and what implementations are available. There’s even a volk_profile
utility which profiles each implementation and writes a “hints” file
to select the fastest on your machine. In the absence of the
volk_prefs file Volk will make an educated guess. Since all Volk
blocks include a “generic” C++ fallback implementation, when you Volk
up a block it doesn’t matter if there’s an accelerated version for
your platform or not; it will fall back gracefully to the generic
implementation.

–n

I just added a gr_basic_add_const and gr_basic_multiply_const. Nick
added the volk (and orc) implementations for the float32 and complex
float32 implementations of the multiplier.

So I like everything about this but the name. We could stuff all of this
under the “gnuradio.gr” namespace in Python, or we could name this
“gr-math.”

Actually, while I was typing this, I’m thinking we rename the directory to
be “gr-blocks” but put them under the “gnuradio.gr” namespace. I’m

Trying to avoid math so from gnuradio import math doesnt interfere with
python’s math import. Thats unfortunate, but I think this will be nicer
with the python namespace changes you mentioned.

#example import:
from gnuradio import gr
gr.filter.fir_interp(…)
gr.math.add(…)
gr.digital.costas_loop(…)

Was that the goal? I think we can make this happen without too much
trouble

expecting that since you’ve used different names for the blocks because of
the data-type handling that they won’t collide with what’s in guradio-core
right now.

So, my thoughts were: make new blocks that replicate the functionality
in gr-core like filters, adders, etc. We dont delete the old blocks, so
the API doesn’t change. But if you want the performance improvement, you
use the new blocks.

Hopefully with these new blocks, we use volk where applicable, use new
naming convention to make it easier to fit alternative data types, and
avoid generation when possible.

Eventually, gnuradio-core becomes nothing but the block framework and
runtime. gr-filter takes the filter implementations and gr-<???> takes
the very basic blocks like simple math operators, type conversions, and
stream conversions.

Hows that sound?

-Josh

On Wed, Nov 9, 2011 at 5:25 PM, Josh B. [email protected] wrote:

to
gr.math.add(…)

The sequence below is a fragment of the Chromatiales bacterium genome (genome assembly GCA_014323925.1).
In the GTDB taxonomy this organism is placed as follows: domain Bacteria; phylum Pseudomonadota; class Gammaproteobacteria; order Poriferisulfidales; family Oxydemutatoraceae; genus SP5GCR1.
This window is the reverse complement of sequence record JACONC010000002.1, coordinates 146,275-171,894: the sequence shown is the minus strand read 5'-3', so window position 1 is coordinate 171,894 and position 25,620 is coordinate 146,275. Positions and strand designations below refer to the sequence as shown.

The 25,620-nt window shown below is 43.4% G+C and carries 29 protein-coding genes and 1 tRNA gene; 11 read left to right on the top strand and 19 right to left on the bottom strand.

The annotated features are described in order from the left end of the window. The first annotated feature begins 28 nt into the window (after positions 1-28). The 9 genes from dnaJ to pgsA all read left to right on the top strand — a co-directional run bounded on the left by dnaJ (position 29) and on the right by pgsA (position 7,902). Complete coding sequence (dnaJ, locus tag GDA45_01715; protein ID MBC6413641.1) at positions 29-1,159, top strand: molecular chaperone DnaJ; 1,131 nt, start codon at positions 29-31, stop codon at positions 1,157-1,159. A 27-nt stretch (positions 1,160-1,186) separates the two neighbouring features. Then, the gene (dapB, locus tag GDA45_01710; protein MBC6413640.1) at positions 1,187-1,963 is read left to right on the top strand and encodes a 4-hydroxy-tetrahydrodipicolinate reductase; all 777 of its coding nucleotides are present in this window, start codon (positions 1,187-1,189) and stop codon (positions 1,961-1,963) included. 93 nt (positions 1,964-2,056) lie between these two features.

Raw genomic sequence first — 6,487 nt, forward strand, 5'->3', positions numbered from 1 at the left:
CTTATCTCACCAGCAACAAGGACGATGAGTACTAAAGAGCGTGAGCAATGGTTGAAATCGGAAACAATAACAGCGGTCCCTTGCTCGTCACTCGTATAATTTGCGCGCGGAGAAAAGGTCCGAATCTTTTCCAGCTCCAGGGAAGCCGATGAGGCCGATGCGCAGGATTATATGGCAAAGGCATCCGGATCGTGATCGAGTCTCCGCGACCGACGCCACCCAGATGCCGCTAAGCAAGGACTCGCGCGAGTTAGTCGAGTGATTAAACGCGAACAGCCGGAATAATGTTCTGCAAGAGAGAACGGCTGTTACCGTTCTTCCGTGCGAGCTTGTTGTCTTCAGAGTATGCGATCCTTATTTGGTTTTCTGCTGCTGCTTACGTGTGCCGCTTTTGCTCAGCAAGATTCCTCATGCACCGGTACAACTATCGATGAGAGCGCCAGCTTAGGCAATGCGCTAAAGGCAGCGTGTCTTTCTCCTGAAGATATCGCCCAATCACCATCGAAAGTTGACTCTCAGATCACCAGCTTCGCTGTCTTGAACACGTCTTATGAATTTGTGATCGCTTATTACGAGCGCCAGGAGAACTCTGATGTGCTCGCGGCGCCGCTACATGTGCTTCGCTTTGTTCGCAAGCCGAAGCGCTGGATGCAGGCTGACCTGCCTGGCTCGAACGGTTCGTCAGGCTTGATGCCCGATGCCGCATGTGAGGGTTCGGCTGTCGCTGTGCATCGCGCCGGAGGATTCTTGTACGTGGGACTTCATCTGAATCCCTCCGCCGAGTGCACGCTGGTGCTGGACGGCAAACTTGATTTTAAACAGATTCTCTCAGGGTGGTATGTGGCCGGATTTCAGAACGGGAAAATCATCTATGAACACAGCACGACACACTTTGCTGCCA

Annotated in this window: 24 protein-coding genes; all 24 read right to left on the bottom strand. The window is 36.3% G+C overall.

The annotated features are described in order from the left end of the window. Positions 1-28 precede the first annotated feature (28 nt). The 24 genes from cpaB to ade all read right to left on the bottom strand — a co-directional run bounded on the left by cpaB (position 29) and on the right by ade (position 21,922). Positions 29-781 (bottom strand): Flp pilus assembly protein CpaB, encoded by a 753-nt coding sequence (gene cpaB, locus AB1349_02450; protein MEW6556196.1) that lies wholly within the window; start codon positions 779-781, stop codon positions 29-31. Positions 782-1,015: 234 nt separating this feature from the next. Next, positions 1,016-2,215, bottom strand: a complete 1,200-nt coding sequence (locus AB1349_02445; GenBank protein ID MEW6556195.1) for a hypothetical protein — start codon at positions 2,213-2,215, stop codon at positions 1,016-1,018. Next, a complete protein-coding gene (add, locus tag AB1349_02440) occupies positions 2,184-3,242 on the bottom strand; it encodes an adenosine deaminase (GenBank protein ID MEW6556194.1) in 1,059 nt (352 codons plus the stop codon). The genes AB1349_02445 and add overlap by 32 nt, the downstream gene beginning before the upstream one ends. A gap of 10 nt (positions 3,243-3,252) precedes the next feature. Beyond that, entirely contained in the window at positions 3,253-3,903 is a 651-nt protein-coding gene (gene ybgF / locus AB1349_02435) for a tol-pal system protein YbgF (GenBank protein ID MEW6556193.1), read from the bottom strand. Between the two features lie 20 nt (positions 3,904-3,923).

gr.digital.costas_loop(…)

Was that the goal? I think we can make this happen without too much trouble

Yeah, this should be easy. But I think most people are pretty used to
“from
gnuradio import something”, so you’re right about the potential problems
of
a collision between gr.math and math.

The goal? To allow for easy development and control over properly
segmented
groups of blocks without driving the users crazy by constantly changing
or
adding new groups. That’s one reason why I think stuffing everything in
your gr-basic into the gr namespace, so people would still have the
familiar “from gnuradio import gr” way of getting to most of the core
blocks.

Agreed. Eventually, we’d want to get rid of the old blocks (reduce
cruft,
etc). Of course, that’d be a huge api change since these are blocks
used
frequently for many tasks.

Hopefully with these new blocks, we use volk where applicable, use new
naming convention to make it easier to fit alternative data types, and
avoid generation when possible.

No disagreement there.

Eventually, gnuradio-core becomes nothing but the block framework and
runtime. gr-filter takes the filter implementations and gr-<???> takes
the very basic blocks like simple math operators, type conversions, and
stream conversions.

Hows that sound?

-Josh

I’d say that gnuradio-core would also contain a few blocks that are
really
only used for development/testing purposes (gr_nop, gr_annotator, etc.).
But I otherwise agree.

I’m still advocating for gr-basic to become gr-blocks as the place for
all
of the generic blocks to go into, but they would be installed in gr.

Tom